The defense claimed was that the appellant acted in good faith, believing he had authority to indorse the check and retain his fees and then intended to remit the difference to the estate. But there was evidence given by the attorney for the estate that he first found out that appellant had indorsed the check about six months after it had been cashed, and during that time he had no communication from appellant and learned of the cashing of the check by chance only. When the appellant was apprehended and questioned by a secret service agent of the government, he offered to make restitution to the government of the amount due, but failed to do so; whereupon, after a delay of upwards of two weeks, the prosecution was instituted. He never did make restitution to his client.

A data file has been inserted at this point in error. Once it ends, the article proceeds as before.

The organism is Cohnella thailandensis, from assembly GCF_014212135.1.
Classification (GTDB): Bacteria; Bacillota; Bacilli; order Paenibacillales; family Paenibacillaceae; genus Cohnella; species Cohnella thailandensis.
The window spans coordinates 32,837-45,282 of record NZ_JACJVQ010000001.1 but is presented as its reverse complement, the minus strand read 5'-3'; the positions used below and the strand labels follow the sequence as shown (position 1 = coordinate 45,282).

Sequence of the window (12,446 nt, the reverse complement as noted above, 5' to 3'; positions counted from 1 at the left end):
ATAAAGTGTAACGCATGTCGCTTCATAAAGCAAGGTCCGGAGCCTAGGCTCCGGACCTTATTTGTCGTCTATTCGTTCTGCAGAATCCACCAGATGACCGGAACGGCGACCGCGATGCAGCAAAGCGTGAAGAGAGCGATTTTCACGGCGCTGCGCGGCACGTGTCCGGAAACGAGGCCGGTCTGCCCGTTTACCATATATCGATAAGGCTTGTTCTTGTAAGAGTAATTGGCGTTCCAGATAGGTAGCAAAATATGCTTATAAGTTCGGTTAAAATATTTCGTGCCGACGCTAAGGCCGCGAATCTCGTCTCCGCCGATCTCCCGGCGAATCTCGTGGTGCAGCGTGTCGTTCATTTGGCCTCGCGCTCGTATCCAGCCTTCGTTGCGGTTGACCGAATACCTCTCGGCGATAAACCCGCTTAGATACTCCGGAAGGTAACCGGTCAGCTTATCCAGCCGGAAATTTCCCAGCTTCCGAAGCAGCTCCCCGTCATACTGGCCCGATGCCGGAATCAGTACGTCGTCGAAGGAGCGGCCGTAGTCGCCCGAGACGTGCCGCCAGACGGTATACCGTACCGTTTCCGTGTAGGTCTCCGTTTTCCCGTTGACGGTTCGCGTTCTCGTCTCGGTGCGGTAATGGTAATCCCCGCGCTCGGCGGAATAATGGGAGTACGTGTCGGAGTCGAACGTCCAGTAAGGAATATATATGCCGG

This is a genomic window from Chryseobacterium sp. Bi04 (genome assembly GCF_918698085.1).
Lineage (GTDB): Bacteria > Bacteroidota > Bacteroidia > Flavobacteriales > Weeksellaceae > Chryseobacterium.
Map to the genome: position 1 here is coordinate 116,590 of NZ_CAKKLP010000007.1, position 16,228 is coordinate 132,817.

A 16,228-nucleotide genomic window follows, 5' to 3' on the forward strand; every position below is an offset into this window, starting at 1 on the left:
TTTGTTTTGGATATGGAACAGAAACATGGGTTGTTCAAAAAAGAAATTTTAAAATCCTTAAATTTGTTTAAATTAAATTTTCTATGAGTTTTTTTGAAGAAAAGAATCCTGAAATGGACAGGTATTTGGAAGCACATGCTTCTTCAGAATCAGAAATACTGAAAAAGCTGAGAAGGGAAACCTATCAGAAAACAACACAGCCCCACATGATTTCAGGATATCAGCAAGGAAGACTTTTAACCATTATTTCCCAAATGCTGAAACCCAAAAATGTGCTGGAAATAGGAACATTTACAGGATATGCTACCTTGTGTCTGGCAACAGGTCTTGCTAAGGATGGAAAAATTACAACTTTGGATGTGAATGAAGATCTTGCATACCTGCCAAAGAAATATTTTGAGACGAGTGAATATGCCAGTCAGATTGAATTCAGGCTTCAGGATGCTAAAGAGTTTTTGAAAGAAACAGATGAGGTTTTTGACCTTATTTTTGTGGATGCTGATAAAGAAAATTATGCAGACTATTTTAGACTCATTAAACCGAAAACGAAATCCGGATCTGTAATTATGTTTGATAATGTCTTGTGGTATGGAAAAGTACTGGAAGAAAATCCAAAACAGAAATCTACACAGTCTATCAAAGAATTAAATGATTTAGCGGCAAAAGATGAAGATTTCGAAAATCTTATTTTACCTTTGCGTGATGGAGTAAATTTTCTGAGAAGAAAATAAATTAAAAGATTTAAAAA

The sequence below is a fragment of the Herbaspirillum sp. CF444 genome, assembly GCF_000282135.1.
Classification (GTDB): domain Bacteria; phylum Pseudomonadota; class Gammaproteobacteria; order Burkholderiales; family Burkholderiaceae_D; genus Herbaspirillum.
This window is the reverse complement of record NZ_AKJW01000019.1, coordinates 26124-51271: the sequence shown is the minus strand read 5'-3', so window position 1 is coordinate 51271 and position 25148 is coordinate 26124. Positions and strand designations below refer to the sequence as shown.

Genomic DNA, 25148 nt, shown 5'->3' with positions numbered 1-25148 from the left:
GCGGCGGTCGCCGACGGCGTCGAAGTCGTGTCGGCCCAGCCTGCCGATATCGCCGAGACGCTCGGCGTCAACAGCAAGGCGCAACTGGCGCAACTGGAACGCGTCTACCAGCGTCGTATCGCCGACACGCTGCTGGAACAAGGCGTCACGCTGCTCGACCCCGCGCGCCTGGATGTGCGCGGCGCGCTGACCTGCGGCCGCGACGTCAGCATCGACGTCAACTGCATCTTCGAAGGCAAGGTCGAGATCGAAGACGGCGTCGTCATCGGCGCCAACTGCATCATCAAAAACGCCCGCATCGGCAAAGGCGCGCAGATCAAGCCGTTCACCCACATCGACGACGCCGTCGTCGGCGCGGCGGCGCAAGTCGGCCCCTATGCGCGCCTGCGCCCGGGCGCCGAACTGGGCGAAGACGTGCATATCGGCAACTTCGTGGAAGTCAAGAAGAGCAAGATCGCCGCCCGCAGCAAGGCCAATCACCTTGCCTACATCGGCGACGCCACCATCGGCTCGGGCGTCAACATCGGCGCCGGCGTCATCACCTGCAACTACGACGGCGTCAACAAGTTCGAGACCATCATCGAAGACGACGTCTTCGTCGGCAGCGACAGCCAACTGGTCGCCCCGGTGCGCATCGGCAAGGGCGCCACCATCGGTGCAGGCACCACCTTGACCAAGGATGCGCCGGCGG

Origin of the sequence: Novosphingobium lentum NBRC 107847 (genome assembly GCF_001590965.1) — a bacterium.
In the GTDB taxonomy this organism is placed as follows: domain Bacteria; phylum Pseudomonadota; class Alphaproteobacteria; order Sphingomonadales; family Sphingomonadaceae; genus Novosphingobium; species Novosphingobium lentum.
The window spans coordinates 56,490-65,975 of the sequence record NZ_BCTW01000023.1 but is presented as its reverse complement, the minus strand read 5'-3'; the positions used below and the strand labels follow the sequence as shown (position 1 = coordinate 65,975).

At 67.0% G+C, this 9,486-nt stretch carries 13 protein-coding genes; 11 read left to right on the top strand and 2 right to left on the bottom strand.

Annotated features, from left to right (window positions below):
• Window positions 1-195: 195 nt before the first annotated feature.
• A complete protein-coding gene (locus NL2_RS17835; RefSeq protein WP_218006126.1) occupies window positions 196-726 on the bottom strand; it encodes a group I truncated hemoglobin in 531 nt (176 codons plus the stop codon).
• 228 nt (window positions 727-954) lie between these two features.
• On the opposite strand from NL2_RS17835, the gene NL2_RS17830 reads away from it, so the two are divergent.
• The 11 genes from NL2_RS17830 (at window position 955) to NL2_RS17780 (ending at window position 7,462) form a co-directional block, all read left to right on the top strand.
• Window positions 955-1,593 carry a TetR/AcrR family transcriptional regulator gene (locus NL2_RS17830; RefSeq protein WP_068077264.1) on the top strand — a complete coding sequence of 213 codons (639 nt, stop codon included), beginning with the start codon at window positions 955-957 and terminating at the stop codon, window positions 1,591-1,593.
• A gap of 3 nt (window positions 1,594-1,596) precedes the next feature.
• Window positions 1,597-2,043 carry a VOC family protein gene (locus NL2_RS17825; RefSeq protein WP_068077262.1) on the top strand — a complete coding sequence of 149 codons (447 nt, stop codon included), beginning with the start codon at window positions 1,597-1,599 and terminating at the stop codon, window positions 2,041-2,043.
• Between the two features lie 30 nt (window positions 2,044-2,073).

The statute (U.S. Code, tit. 18, § 261 [18 USCA § 261], U.S. Criminal Code § 147) provides that an obligation or other security of the United States shall be held to mean a check or draft for money drawn by or upon authorized officers of the United States which have been or may be issued under any act of Congress. U.S. Code, tit. 18, § 262 (18 USCA § 262). U.S. Criminal Code § 148, makes it a criminal offense for one with intent to defraud to falsely forge, counterfeit or alter an obligation or other security of the United States. The indictment charged an offense under section 262, tit. 18, U.S. Code (18 USCA § 262) U.S. Criminal Code § 148, pleading the indorsement of the draft by forging the name of the payee, and "that the said draft for money with the said forged endorsement thereon did together constitute a forged obligation of the United States as the defendant then and there well knew, with intent then and there and thereby to defraud." This was sufficient. Hamil v. United States, 298 F. 369 (C.C.A. 5); Alvarado v. United States, 9 F.2d 385 (C.C.A. 9); United States v. Jolly, 37 F. 108 (D.C. Tenn.) This draft to pay money was an obligation of the United States (Neall v. United States, 118 F. 699 [C.C.A. 9]), and forging the indorsement is punishable under section 148 of the Criminal Code (U.S. Code, tit. 18, § 262 [18 USCA § 262]). Hamil v. United States, supra; Alvarado v. United States, supra.